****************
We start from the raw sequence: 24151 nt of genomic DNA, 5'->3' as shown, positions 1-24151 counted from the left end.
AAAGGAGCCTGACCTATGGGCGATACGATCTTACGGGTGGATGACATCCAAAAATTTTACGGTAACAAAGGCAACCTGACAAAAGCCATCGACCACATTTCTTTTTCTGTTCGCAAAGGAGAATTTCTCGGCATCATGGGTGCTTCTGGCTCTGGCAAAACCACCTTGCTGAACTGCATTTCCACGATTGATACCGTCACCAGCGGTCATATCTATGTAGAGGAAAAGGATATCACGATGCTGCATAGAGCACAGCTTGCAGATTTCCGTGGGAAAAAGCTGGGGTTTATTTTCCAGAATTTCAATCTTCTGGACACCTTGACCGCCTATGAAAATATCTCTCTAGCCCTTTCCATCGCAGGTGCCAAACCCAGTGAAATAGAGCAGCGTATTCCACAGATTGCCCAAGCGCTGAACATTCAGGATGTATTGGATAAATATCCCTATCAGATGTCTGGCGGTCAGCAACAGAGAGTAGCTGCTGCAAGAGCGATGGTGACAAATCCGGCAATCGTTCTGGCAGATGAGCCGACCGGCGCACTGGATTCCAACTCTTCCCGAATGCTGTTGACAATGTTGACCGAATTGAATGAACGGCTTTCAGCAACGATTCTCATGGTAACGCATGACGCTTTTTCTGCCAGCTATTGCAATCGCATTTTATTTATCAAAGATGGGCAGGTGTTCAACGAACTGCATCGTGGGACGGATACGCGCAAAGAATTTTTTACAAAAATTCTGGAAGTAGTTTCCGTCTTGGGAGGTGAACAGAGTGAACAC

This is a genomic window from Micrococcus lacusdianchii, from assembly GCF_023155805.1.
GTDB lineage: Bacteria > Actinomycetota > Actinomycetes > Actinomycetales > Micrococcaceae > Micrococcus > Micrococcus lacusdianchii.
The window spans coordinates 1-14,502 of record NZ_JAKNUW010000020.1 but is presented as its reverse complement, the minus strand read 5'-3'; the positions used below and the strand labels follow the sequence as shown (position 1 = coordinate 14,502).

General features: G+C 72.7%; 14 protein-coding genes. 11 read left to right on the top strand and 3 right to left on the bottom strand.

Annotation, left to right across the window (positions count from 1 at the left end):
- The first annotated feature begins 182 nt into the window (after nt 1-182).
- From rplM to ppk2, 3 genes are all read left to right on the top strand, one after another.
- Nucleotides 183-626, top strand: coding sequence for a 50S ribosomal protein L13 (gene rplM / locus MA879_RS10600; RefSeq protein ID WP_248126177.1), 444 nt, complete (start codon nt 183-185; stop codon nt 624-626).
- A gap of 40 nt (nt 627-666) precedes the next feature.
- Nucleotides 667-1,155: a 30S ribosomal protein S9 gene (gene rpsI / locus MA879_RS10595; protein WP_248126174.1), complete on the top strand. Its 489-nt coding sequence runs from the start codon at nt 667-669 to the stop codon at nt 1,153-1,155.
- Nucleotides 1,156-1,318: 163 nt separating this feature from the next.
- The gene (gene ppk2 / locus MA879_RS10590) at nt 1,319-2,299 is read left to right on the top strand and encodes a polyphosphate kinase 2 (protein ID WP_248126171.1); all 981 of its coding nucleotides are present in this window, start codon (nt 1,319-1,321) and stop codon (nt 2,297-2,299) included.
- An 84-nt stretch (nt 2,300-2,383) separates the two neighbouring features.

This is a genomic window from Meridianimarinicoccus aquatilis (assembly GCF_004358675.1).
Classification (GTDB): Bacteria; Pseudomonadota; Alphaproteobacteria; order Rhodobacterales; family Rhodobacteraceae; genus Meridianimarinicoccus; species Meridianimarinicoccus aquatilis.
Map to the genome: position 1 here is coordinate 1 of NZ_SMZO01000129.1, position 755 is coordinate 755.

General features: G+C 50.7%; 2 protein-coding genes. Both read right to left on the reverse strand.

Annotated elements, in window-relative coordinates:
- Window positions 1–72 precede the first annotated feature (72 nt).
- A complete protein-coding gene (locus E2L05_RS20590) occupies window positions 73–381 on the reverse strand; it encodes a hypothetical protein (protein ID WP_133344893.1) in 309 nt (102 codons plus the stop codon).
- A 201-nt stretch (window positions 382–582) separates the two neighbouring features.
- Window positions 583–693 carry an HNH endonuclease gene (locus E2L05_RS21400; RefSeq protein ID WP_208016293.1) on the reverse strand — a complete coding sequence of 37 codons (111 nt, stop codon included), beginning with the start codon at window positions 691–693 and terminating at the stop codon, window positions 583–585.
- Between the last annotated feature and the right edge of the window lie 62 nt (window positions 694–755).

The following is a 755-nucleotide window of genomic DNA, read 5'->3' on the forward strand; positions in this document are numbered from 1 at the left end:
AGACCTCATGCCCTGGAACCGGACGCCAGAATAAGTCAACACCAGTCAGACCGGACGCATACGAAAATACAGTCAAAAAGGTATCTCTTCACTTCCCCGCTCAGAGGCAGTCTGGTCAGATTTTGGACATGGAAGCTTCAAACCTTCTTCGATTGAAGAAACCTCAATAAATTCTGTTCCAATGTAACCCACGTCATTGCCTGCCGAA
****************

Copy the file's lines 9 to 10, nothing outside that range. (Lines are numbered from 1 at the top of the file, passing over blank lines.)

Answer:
- From rplM to ppk2, 3 genes are all read left to right on the top strand, one after another.
- Nucleotides 183-626, top strand: coding sequence for a 50S ribosomal protein L13 (gene rplM / locus MA879_RS10600; RefSeq protein ID WP_248126177.1), 444 nt, complete (start codon nt 183-185; stop codon nt 624-626).